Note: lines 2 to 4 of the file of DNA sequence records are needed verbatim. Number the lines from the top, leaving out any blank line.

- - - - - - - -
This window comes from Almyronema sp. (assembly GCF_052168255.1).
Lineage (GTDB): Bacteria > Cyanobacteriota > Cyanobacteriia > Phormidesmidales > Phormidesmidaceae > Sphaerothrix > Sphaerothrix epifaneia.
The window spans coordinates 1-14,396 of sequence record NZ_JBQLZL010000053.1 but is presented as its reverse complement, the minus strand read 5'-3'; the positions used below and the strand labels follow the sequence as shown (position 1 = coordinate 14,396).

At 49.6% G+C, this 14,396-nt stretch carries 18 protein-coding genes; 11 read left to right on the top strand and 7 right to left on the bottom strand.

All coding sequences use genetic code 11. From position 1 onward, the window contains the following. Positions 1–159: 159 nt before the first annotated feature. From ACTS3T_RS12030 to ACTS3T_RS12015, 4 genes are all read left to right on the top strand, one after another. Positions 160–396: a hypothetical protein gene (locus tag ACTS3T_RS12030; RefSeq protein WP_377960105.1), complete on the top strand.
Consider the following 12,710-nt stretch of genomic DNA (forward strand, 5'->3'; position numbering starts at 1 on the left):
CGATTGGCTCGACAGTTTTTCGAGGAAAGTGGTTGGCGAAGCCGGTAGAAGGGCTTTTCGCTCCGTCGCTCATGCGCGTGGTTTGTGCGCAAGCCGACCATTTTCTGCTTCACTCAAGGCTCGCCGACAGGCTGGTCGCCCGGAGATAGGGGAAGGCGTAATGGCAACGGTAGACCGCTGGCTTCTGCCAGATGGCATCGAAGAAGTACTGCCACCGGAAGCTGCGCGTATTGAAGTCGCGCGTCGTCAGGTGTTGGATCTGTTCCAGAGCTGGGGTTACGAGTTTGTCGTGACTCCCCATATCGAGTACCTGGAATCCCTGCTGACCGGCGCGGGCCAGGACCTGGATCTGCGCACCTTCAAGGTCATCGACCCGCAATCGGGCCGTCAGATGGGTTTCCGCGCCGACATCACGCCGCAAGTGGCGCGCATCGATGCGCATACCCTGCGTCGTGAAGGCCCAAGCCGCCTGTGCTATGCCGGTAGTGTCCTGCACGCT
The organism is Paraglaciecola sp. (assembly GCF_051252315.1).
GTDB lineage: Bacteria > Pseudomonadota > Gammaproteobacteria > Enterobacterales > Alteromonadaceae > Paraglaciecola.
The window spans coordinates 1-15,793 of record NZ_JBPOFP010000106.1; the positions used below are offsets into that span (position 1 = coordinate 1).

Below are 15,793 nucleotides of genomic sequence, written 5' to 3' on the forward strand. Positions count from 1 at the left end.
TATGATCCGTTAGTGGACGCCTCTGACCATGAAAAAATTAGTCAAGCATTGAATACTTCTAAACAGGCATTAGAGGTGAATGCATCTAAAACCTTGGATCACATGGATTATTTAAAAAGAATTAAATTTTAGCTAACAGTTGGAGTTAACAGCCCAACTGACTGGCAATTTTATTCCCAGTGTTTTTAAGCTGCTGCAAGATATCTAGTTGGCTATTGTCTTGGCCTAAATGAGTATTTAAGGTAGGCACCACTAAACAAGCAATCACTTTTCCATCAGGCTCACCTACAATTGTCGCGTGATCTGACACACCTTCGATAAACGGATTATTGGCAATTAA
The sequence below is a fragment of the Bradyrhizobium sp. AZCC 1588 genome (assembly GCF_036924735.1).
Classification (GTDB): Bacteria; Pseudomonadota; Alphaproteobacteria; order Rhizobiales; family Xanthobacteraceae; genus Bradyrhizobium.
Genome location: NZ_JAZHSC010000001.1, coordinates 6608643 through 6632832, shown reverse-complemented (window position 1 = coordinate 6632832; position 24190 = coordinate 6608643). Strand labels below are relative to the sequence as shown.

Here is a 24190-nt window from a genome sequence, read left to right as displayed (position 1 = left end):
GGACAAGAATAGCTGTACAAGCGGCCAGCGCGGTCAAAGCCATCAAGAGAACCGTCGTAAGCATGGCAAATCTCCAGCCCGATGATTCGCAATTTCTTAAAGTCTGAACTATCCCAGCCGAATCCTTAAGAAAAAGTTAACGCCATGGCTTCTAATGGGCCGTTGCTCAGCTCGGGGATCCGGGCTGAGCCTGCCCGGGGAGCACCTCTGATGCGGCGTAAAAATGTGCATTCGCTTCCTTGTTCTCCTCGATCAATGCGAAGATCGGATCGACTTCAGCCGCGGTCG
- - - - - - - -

Lineage (GTDB): Bacteria > Cyanobacteriota > Cyanobacteriia > Phormidesmidales > Phormidesmidaceae > Sphaerothrix > Sphaerothrix epifaneia.
The window spans coordinates 1-14,396 of sequence record NZ_JBQLZL010000053.1 but is presented as its reverse complement, the minus strand read 5'-3'; the positions used below and the strand labels follow the sequence as shown (position 1 = coordinate 14,396).

At 49.6% G+C, this 14,396-nt stretch carries 18 protein-coding genes; 11 read left to right on the top strand and 7 right to left on the bottom strand.